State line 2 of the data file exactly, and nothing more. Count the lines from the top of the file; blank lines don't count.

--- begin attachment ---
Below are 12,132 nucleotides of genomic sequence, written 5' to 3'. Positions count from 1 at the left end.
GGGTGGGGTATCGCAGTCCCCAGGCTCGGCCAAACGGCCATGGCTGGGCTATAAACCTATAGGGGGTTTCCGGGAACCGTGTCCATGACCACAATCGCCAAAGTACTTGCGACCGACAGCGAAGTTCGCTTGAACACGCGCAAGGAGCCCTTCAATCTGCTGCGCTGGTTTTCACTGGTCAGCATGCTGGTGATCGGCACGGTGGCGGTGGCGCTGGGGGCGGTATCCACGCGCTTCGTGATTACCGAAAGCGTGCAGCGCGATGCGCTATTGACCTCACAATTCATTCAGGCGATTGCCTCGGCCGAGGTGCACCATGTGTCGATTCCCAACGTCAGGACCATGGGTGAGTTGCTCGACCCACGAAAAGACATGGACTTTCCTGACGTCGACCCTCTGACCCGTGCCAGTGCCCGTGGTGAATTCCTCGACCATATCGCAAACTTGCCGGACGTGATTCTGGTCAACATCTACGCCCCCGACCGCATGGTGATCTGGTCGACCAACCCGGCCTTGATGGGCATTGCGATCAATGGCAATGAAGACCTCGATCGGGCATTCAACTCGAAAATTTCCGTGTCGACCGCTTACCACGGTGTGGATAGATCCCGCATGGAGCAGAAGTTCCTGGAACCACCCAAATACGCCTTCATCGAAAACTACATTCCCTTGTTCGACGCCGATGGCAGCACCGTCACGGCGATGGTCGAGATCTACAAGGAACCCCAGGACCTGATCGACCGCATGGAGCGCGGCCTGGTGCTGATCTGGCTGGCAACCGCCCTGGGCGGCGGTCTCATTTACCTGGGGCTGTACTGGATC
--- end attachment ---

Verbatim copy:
GGGTGGGGTATCGCAGTCCCCAGGCTCGGCCAAACGGCCATGGCTGGGCTATAAACCTATAGGGGGTTTCCGGGAACCGTGTCCATGACCACAATCGCCAAAGTACTTGCGACCGACAGCGAAGTTCGCTTGAACACGCGCAAGGAGCCCTTCAATCTGCTGCGCTGGTTTTCACTGGTCAGCATGCTGGTGATCGGCACGGTGGCGGTGGCGCTGGGGGCGGTATCCACGCGCTTCGTGATTACCGAAAGCGTGCAGCGCGATGCGCTATTGACCTCACAATTCATTCAGGCGATTGCCTCGGCCGAGGTGCACCATGTGTCGATTCCCAACGTCAGGACCATGGGTGAGTTGCTCGACCCACGAAAAGACATGGACTTTCCTGACGTCGACCCTCTGACCCGTGCCAGTGCCCGTGGTGAATTCCTCGACCATATCGCAAACTTGCCGGACGTGATTCTGGTCAACATCTACGCCCCCGACCGCATGGTGATCTGGTCGACCAACCCGGCCTTGATGGGCATTGCGATCAATGGCAATGAAGACCTCGATCGGGCATTCAACTCGAAAATTTCCGTGTCGACCGCTTACCACGGTGTGGATAGATCCCGCATGGAGCAGAAGTTCCTGGAACCACCCAAATACGCCTTCATCGAAAACTACATTCCCTTGTTCGACGCCGATGGCAGCACCGTCACGGCGATGGTCGAGATCTACAAGGAACCCCAGGACCTGATCGACCGCATGGAGCGCGGCCTGGTGCTGATCTGGCTGGCAACCGCCCTGGGCGGCGGTCTCATTTACCTGGGGCTGTACTGGATC